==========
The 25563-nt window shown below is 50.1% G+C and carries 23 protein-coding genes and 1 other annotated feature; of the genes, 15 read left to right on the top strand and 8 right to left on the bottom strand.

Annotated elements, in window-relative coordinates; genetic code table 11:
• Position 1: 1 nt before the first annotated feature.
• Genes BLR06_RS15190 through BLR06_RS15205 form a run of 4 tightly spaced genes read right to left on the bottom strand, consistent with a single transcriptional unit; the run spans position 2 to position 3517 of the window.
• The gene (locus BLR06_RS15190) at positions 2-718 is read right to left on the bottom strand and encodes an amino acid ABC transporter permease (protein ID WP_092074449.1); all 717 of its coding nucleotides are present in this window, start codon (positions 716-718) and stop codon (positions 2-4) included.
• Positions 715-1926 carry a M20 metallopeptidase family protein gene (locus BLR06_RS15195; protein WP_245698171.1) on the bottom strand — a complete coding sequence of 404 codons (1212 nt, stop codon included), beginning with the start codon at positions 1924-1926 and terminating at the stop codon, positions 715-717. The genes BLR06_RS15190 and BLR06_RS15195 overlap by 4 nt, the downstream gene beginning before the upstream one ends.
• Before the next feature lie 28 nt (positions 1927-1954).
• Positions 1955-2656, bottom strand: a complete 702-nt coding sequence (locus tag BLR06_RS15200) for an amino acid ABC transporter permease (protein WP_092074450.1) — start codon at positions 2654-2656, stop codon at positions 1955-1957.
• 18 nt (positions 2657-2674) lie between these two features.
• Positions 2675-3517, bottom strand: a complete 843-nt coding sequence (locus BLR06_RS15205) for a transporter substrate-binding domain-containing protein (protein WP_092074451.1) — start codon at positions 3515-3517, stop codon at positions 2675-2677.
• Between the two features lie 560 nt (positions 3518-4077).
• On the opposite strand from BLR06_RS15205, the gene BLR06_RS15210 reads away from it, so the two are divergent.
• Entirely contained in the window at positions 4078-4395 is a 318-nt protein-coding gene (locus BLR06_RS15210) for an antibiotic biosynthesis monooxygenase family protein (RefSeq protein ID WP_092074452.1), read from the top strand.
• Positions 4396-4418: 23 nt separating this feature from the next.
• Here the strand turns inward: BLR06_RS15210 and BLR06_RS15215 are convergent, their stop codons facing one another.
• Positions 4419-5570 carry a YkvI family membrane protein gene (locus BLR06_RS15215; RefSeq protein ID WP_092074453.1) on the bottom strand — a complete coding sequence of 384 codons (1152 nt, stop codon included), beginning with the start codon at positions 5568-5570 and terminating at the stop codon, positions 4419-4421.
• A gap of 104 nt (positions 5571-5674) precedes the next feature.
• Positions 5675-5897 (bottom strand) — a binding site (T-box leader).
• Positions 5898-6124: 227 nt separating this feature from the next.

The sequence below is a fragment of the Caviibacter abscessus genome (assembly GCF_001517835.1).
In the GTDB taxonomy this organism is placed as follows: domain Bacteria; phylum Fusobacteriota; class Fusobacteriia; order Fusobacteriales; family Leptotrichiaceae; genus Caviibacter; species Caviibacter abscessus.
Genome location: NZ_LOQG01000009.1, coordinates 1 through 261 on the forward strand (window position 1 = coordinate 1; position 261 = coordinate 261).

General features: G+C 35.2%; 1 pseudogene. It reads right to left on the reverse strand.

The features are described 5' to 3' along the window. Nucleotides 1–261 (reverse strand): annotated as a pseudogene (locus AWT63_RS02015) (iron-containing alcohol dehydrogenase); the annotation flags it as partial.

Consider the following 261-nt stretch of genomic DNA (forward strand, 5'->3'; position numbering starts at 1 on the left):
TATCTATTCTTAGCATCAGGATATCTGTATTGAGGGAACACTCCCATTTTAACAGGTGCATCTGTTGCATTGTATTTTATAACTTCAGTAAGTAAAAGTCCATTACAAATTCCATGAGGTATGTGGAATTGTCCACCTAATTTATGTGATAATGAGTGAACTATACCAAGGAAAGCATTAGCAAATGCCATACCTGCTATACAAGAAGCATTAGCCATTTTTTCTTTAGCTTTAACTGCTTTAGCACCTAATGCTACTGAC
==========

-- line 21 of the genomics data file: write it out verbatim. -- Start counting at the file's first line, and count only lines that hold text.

In the GTDB taxonomy this organism is placed as follows: domain Bacteria; phylum Fusobacteriota; class Fusobacteriia; order Fusobacteriales; family Leptotrichiaceae; genus Caviibacter; species Caviibacter abscessus.